2.5.1 Outline the stages in the cell cycle, including interphase (G1, S, G2), mitosis and cytokinesis.
The first stage of cell division is interphase which is divided into 3 phases; G1, S and G2. The cell cycle starts with G1 (Gap phase 1) during which the cell grows larger. This is followed by phase S (synthesis) during which the genome is replicated. Finally, G2 (gap phase 2) is the second growth phase which separates the newly replicated genome and marks the end of interphase.
The fourth stage is mitosis which is divided into prophase, metaphase, anaphase and telophase. During mitosis the spindle fibers attach to the chromosomes and pull sister chromatids apart. This stage separates the two daughter genomes. Finally, cytokinesis is the last stage during which the cytoplasm divides to create two daughter cells. In animal cells the cell is pinched in two while plant cells form a plate between the dividing cells.
2.5.2 State that tumours (cancers) are the result of uncontrolled cell division and that these can occur in any organ or tissue.
Tumors are formed when cell division goes wrong and is no longer controlled. This can happen in any organ or tissue.
2.5.3 State that interphase is an active period in the life of a cell when many metabolic reactions occur, including protein synthesis, DNA replication and an increase in the number of mitochondria and/or chloroplasts.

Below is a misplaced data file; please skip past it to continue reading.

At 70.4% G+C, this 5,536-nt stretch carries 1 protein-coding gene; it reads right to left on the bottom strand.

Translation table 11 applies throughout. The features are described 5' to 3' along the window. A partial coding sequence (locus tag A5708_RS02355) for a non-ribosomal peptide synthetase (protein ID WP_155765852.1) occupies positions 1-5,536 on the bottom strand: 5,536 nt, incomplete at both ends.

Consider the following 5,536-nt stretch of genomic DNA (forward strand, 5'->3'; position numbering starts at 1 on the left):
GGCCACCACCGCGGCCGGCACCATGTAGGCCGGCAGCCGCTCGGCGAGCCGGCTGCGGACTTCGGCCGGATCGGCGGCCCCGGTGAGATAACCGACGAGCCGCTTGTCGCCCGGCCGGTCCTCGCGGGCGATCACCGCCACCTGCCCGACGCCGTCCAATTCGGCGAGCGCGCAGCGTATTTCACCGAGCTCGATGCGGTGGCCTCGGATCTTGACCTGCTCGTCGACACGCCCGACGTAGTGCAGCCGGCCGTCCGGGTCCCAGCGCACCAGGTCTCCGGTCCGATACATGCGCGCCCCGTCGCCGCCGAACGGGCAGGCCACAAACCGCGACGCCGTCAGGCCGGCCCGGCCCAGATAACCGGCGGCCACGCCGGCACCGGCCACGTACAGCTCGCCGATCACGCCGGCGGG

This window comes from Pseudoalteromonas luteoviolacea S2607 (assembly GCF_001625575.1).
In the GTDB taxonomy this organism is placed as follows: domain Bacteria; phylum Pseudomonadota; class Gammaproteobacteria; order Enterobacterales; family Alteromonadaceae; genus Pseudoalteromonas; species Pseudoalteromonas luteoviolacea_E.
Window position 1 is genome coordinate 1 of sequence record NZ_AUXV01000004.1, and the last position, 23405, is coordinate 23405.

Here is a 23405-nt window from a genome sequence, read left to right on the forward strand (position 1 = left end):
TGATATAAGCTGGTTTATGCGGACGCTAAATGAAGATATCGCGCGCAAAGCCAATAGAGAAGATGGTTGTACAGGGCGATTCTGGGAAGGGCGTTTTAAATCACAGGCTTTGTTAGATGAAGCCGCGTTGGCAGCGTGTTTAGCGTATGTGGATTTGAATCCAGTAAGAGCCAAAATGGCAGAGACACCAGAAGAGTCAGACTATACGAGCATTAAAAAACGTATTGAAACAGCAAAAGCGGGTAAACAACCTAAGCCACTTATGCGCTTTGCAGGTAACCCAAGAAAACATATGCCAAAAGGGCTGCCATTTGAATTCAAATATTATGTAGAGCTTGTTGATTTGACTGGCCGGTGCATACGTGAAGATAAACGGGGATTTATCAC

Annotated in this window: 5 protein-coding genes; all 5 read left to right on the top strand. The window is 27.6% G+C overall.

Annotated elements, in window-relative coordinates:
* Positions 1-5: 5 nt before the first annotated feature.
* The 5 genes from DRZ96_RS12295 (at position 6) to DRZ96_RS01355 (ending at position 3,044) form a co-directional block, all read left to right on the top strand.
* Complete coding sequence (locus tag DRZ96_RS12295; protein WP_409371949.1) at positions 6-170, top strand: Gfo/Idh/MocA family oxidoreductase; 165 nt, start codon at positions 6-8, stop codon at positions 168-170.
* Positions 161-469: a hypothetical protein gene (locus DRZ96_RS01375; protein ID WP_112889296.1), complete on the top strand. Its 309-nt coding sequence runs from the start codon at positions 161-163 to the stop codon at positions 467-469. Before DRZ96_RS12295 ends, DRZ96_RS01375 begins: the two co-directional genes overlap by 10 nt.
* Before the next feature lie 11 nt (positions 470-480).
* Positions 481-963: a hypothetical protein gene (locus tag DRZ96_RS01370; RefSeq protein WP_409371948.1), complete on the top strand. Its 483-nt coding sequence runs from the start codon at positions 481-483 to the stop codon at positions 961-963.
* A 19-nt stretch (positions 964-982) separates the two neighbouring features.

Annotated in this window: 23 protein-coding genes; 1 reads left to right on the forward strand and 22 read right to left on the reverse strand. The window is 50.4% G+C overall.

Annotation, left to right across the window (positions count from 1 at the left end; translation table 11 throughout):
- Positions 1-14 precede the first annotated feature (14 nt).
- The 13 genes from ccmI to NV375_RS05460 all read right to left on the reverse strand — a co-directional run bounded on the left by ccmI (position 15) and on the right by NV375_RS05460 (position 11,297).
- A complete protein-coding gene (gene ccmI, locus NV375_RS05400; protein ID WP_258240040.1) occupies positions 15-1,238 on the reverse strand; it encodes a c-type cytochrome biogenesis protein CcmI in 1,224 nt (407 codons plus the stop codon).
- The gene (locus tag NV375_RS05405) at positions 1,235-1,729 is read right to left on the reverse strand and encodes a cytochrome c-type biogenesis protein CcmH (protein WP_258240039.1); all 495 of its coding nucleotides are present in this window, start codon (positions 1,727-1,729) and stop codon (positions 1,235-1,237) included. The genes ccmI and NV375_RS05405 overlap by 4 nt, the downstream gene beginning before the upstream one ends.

Interphase is an active period in the life of a cell during which many metabolic reactions occur such as protein synthesis, DNA replication and an increase in the number of mitochondria and/or chloroplast.
2.5.4 Describe the events that occur in the four phases of mitosis (prophase, metaphase, anaphase and telophase).
During prophase the spindle microtubules grow and extend from each pole to the equator. Also chromosomes super coil and become short and bulky and the nuclear envelope breaks down.
During metaphase the chromatids move to the equator and the spindle microtubules from each pole attach to each centromere on opposite sides.
During anaphase the spindle microtubules pull the sister chromatids apart splitting the centromeres. This splits the sister chromatids into chromosomes. Each identical chromosome is pulled to opposite poles.
During telophase the spindle microtubules break down and the chromosomes uncoil and so are no longer individually visible. Also the nuclear membrane reforms. The cell then divides by cytokinesis to form two daughter cells with identical genetic nuclei.
2.5.5 Explain how mitosis produces two genetically identical nuclei.
Mitosis is divided into four stages; prophase, metaphase, anaphase and telophase. During prophase, the chromosomes become visible under a light microscope as they super coil and therefore they get shorter and more bulky. The nuclear envelope disintegrates and the spindle microtubules grow and extend from each pole to the equator. At metaphase the chromatids move to the equator. The sister chromatids are two DNA molecules formed by DNA replication and are therefore identical. These sister chromatids are then separated in anaphase as the spindle microtubules attaches to centromere and pulls the sister chromatids to opposite poles. As the sister chromatids separate they are called chromosomes. This means that each pole has the same chromosomes (same genetic material). Finally the microtubules break down, the chromosomes uncoil and the nuclear membrane reforms. The cell then divides into two daughter cells with genetically identical nuclei.
2.5.6 State that growth, embryonic development, tissue repair and asexual reproduction involve mitosis.
Growth, embryonic development, tissue repair and asexual reproduction involve mitosis.